• Watched a few episodes from Mobility Workout of the Day, because I am horribly inflexible at the moment, and I know that's causing a lot of my ongoing pain issues. Fixing pain is a good idea.
  • Took some photos on the way to the pub, whatever. And posted them.
  • Thought really hard about the Ardvino project. Did some mockup sketches on paper. Thought about sensors, power, data, and UX for supporting webapp. 
  • Got to bed early (8.30pm).

Saturday, 28 April 2012

Random Photos

I've been taking some photos more or less at random of late, so I'll post them here.
I might do a 'proper' post at a later date, or I might not. Without further ado:

Achievements 5

  • Wrote and posted a review of the coconut yoghurt I bought yesterday
  • Took my washing in
  • Made breakfast (mmm mashed spud)
  • Rejected a job application request from a recruiter 
  • Asked a different recruiter for more details for another job
  • Read "Distress" by Greg Egan
  • Read up to Ch 7 of "Agile Web Development with Rails", 4th ed, by Sam Ruby, Dave Thomas, David Heinemeier Hasson et al. And did all the exercises
  • Bought next month's phone credit, and fixed the auto-top up 
  • Made and ate lunch
  • Went to the gym and worked out. A lot. Ow.
  • Went out after the gym to a mate's changing-jobs party, and did not drink anything except some fancy-pants nutrient water type stuff with extra electrolytes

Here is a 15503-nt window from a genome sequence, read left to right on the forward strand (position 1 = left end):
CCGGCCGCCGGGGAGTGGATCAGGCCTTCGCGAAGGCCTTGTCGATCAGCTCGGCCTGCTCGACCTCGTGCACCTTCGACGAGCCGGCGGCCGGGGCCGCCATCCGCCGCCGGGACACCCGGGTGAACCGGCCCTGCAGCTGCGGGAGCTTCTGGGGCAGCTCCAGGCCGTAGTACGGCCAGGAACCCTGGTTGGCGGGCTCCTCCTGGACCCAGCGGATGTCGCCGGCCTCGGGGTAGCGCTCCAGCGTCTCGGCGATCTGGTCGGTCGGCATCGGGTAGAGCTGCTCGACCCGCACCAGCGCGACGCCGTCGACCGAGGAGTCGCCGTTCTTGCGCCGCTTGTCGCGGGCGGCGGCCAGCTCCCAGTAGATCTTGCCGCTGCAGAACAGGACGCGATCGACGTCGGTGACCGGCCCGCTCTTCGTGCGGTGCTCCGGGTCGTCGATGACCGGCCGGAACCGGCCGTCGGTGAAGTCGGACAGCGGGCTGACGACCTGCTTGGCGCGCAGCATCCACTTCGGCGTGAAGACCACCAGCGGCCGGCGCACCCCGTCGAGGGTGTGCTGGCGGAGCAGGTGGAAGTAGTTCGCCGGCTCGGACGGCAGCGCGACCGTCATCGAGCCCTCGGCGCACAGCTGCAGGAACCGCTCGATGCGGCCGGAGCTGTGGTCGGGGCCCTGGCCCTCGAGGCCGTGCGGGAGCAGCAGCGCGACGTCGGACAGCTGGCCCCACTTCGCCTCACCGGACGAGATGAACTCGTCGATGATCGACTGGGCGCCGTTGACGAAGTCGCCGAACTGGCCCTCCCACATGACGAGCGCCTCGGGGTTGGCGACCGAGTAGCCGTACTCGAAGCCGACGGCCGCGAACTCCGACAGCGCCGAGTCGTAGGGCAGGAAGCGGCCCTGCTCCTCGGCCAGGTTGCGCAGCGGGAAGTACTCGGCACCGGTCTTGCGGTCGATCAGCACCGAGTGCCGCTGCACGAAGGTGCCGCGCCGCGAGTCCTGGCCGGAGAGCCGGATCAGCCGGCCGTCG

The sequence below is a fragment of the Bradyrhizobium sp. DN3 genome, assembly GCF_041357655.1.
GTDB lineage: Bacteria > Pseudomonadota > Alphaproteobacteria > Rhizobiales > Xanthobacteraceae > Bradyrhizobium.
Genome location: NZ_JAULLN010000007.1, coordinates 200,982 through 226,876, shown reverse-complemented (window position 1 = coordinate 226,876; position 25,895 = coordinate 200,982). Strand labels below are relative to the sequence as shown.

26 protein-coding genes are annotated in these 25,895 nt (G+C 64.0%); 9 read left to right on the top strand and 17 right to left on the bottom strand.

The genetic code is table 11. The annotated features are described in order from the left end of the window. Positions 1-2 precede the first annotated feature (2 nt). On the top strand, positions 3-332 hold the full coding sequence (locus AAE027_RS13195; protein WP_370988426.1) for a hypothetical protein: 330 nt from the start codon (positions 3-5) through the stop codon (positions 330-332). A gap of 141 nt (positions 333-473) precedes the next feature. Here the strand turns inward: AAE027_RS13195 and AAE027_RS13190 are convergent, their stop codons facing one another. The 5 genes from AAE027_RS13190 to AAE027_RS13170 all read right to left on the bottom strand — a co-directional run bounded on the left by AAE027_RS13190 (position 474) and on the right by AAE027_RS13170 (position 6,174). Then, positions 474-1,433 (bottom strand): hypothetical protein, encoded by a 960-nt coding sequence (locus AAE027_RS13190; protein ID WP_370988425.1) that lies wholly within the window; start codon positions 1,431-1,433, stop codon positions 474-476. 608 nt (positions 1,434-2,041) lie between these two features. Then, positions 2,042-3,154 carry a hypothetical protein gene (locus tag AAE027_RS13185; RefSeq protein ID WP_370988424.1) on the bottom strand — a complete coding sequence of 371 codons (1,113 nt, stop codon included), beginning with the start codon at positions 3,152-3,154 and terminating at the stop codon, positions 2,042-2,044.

And now bed. zzzz.

Friday, 27 April 2012

Food Review: CoYo Coconut Yoghurt Mixed Berry

I'm comparing this to the Greek Yoghurt Company mixed berry yoghurt, because that's what I fondly miss, and also what this product seems to most resemble.

Nutritional info: Soy, dairy, gluten and lactose free, no added sugar.
Per 100g: Energy 155kcal; Protein 1.4g; Fat total 15.2g, saturated 11.8g; Carbohydrate 4.9g, sugars 0.8g. Ingredients: Coconut milk (97%), tapioca starch, Xylitol, blueberries, blackberries (min 10%), selected probiotic cultures.

Starting with nutrition - well, its a lot lower in sugar than greek yoghurt, and also rather lower in protein, I think. Fat is significantly higher. Still, a tub comes in at about 375kcal, which isn't too bad for a full meal (as opposed to a snack). Off the bat, opening it up it smells right - that sharp/sour tang of the cultures you'd expect. Mixing it around, it's very solid/thick, much more so than natural greek yoghurt. On to the taste analysis: it's definitely made from coconut. Oh, yes. But it isn't sweet, or really all that sour. People who like their natural/greek yoghurt sour will call it bland, and people who like it sweet probably won't find it sweet enough. Personally? I like it. Could do with a few more berries, maybe a drizzle of honey, though. The mouthfeel doesn't quite have the same creaminess/fattiness that I remember from greek yoghurt.  Overall? A good product, one that I'll buy again, but probably not every week.